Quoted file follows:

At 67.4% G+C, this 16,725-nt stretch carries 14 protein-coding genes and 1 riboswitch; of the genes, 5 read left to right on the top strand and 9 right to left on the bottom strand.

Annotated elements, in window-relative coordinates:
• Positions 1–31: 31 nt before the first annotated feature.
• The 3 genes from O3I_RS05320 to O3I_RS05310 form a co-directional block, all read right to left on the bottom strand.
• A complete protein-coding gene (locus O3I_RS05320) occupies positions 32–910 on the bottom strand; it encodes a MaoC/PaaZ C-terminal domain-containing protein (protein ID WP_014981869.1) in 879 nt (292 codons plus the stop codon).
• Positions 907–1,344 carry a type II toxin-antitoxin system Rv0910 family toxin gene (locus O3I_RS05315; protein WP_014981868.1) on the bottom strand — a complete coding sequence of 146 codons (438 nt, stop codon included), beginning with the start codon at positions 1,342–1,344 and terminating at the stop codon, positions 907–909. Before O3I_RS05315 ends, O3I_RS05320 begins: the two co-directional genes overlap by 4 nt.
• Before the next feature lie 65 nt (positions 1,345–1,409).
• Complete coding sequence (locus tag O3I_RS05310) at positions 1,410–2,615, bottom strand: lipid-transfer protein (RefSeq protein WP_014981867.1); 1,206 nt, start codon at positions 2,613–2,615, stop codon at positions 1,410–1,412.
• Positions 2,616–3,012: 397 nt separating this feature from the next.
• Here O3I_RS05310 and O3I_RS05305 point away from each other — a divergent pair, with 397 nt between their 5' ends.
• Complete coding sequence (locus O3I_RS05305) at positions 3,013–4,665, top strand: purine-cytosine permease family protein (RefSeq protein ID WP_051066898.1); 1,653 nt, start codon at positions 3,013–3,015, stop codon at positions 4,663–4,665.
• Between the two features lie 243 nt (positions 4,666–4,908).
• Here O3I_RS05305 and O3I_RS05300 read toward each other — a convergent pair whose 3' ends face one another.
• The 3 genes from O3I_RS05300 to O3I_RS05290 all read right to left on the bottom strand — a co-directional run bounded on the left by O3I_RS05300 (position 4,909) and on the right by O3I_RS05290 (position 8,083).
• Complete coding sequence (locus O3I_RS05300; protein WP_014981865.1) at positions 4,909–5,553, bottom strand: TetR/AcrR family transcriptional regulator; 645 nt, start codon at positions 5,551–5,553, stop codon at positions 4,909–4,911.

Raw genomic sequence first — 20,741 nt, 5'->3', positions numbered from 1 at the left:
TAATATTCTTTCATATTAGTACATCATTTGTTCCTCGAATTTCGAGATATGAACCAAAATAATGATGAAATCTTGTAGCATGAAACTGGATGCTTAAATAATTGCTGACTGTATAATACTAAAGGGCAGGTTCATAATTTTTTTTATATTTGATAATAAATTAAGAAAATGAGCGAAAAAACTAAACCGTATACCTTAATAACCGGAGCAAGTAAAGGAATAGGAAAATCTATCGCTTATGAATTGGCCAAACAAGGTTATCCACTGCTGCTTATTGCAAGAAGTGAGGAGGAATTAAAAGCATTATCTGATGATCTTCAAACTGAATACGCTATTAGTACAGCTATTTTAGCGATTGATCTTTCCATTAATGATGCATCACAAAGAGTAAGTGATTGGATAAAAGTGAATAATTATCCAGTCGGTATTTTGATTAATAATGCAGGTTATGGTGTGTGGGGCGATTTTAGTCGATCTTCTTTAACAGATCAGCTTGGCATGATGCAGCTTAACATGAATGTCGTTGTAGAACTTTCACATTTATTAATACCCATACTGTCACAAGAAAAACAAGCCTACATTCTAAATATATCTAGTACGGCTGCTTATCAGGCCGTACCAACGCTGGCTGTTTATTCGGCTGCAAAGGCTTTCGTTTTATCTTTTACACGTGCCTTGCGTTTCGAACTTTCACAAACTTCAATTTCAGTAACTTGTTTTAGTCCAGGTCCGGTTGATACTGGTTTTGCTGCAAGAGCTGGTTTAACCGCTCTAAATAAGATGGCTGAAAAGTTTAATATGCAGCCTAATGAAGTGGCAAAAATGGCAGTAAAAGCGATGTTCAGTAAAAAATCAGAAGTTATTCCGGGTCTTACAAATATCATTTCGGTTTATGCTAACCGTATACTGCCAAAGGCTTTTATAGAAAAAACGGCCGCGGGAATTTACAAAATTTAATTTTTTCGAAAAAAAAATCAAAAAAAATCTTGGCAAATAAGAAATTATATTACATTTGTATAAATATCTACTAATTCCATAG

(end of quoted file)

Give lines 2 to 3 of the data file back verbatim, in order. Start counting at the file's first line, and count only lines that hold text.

Annotated elements, in window-relative coordinates:
• Positions 1–31: 31 nt before the first annotated feature.